For your average woman, Lena Dunham is relatable on so many levels. She’s a total mess, slightly overweight and she doesn’t really give a rat’s arse. 

 

Have you heard of Miss Dunham? Let me give you a brief introduction…

Most of us will know Lena Dunham because of her show Girls. Hilarious? Yes. Original? Perhaps not. If you haven’t seen it, just imagine Sex and the City but less Carrie and more crazy. Dunham herself has said that Girls reflects a part of the population not portrayed in Sex and the City.

What you might not know about Dunham is that she is also a successful author and feminist. Her first book Not That Kind of Girl was published in 2014, and she signed a $3.5 million book deal to get it on the shelves. Pretty impressive considering it’s just a book full of mini essays!

The book itself was based on Dunham’s life. It sparked controversy by covering a series of sensitive subjects such as sexual assault and mental illness from a very real and sometimes humorous perspective. But much like her beloved HBO hit Girls, Dunham still manages to keep it light hearted in the most and totally relatable. Especially for any 20-something out there who isn’t Paris Hilton!

Her effect on the publishing industry

With the above in mind, how has Dunham’s slingshot to fame affected the publishing industry?

Firstly, Dunham has made publishing cool again. Her Girls character Hannah spends season after season trying to get published just like Dunham herself. With Girls being at the forefront of popular culture, it’s not surprising that the publishing industry has become something more young women are considering going into.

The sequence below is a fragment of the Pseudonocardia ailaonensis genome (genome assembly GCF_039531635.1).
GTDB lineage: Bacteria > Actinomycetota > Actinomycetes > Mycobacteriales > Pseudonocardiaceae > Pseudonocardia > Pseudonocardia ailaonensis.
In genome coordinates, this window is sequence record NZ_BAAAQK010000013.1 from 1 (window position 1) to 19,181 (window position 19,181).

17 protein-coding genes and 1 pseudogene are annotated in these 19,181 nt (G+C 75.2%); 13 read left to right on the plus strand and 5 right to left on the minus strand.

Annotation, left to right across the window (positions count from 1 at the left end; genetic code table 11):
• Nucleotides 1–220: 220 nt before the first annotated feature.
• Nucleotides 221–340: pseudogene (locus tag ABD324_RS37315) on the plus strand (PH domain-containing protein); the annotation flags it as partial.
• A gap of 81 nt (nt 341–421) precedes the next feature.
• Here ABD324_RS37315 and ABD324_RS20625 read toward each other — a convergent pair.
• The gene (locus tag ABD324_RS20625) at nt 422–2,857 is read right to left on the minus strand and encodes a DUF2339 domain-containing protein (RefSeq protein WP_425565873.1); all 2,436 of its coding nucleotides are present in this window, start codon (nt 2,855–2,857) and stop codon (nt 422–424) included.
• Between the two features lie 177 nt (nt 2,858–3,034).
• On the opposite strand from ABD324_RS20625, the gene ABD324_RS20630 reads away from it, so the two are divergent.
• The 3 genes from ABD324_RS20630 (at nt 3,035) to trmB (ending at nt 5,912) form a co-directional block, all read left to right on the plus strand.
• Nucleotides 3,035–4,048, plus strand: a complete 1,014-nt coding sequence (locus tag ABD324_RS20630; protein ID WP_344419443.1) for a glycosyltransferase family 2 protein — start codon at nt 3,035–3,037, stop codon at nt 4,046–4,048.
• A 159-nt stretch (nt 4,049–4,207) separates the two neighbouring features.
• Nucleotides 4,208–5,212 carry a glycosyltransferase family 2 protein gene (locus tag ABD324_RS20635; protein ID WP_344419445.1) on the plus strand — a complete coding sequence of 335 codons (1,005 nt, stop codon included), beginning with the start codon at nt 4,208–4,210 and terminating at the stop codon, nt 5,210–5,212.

Girls, Not That Kind of Girl and Dunham’s crazy PR machine have also given the impression that publishing can be accessible to anyone. Be it a book or a magazine. Dunham is currently writing for the New York Times and guest editing for Stylist magazine too. As a consequence this brings magazines and newspapers into the ‘cool’ fold.

With Dunham editing and writing for both magazines and newspapers, it makes their industries look, seem and perhaps actually be pro-women; something that has long been missing. Along with this, Dunham is pro-LGBT and recently stated she will not be getting married until same-sex marriage is legal in all 50 states. A bold move.

This is an area that will really appeal to the younger generation who are (rightfully so) all for LGBT, equal and any other kind of rights. As a result it reflects extremely well on the publishing industry.

I realise at this point that Dunham perhaps isn’t 100% relatable for everyone out there. Sometimes her hair is pink, her outfits are scruffy and she doesn’t portray an all-round togetherness. Despite these things, it shows that anyone can make it. We don’t have to look perfect (none of us are) or be perfect to be part the publishing industry. This is perhaps Dunham’s strongest message.

In fact, perhaps being slightly weird and off key is exactly what the industry needs…!

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